I was surprised and impressed to see two employer brand advertisements in the front of a recent Time magazine (June 1 issue, Michelle Obama cover). One, for Verizon Wireless (VZW), promotes a new recruitment Web site called Who We Are and focuses on teamwork:
At Verizon Wireless, we're all part of a team. Whether it's cell technicians working together to make sure every call gets through, or sales reps collaborating to help a customer, teamwork is a top priority.
While I have a hangup with posed diversity group photography, I like the ad and the Who We Are Web site as a way to promote the company and its opportunities. It does a nice job of mixing hard-sell employer brand messaging ("a great place to work") with community outreach content and ties into the consumer brand ("world's best wireless service"). It says work for the leader, because we have the best people and the best technology. Interestingly, Sprint has an ad a few pages later, but it's exclusively for its consumer wireless phone service.
The second ad, for Starbucks, is much more of a consumer ad with an embedded employer brand message. The headline, "It's not just what you're buying - it's what you're buying into," applies that concept to many aspects of Starbucks, from the beans it buys to the farmers it supports to the staff it employs and insures:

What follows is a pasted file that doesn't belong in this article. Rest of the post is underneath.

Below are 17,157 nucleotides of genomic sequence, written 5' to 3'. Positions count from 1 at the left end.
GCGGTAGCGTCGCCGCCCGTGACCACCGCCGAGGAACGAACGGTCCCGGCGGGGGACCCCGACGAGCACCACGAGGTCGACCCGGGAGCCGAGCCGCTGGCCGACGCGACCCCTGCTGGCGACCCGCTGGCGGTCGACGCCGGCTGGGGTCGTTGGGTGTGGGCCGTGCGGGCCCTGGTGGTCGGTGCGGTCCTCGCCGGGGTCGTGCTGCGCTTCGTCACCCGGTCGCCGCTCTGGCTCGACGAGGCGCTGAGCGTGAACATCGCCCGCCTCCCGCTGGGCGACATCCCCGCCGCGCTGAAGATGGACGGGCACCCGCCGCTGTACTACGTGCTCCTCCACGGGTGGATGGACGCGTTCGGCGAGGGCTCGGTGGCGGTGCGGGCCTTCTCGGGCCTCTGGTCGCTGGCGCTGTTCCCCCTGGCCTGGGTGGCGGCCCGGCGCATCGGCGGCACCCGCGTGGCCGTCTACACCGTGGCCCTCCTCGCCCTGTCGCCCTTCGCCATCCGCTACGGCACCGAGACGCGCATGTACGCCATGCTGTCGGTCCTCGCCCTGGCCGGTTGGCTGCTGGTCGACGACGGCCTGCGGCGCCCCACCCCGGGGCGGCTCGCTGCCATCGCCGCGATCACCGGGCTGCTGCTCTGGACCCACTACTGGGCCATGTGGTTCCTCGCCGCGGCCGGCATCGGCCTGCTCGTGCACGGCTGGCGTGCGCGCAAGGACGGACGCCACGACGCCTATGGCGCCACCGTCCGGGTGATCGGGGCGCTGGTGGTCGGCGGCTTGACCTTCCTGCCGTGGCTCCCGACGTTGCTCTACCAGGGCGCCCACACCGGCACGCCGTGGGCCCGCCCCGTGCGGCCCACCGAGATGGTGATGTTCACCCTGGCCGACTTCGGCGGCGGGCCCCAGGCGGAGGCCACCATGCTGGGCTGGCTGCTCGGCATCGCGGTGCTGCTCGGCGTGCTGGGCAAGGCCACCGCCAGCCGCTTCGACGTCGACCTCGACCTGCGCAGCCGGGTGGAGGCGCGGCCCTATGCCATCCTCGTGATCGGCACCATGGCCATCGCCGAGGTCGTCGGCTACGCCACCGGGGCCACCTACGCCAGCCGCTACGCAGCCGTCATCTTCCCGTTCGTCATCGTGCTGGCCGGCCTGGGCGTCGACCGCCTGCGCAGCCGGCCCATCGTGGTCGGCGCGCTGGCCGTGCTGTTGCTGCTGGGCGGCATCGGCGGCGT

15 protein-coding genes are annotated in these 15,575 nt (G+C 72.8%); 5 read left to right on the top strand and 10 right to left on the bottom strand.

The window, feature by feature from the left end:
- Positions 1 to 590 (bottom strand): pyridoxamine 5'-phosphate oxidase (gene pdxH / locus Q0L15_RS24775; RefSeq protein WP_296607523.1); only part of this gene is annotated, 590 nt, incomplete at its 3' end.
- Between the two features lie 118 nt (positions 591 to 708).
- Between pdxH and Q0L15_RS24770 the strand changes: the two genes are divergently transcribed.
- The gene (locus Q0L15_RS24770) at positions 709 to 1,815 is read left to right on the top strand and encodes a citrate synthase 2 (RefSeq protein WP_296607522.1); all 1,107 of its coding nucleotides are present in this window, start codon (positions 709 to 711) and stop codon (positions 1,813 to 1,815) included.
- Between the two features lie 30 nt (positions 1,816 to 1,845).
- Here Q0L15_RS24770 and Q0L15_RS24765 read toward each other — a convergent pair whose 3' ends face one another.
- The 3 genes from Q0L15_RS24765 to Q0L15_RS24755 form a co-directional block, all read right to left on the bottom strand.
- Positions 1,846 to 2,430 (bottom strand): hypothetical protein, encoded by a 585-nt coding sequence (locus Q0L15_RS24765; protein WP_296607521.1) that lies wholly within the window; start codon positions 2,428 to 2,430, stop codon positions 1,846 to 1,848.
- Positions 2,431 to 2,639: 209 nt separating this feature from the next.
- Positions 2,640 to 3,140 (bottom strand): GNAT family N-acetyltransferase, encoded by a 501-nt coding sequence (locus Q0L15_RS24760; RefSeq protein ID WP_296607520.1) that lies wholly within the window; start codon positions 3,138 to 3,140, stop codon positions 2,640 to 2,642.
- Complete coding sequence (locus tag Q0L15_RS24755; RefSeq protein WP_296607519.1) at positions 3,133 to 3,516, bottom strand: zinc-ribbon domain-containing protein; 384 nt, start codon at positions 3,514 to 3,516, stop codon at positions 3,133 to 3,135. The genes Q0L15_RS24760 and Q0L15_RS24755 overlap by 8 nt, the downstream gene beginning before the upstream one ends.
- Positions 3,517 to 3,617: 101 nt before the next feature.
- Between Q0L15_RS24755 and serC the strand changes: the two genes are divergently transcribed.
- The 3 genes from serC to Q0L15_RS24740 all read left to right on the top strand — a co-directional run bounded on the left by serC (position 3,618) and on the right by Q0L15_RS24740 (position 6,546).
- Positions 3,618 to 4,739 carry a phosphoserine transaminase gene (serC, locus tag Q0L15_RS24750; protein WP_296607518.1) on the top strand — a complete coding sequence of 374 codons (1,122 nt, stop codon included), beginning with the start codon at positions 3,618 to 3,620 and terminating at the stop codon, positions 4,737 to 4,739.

...the little extra you pay for our coffee lets us hire and train people who know the difference between a macchiato and a cappuccino. Our people are valuable. So, in return for their dedication, we offer full healthcare coverage to everyone who works at least 20 hours a week. We continue to do this, even in hard times, because it's the right thing to do.
To me, this one is a tougher sell to the job seeker, although I like the copy. It says work here - we'll take care of you; we put the extra dollars back into our people.
Now we all know that it's each of our experiences with VZW and Starbucks that will influence and decide what we think of these companies. And it's the real work experience that will determine their employer brands. But I like these efforts - you don't see a lot of employer brand advertising in major magazines - tucked between ads for watches and banks and hotels.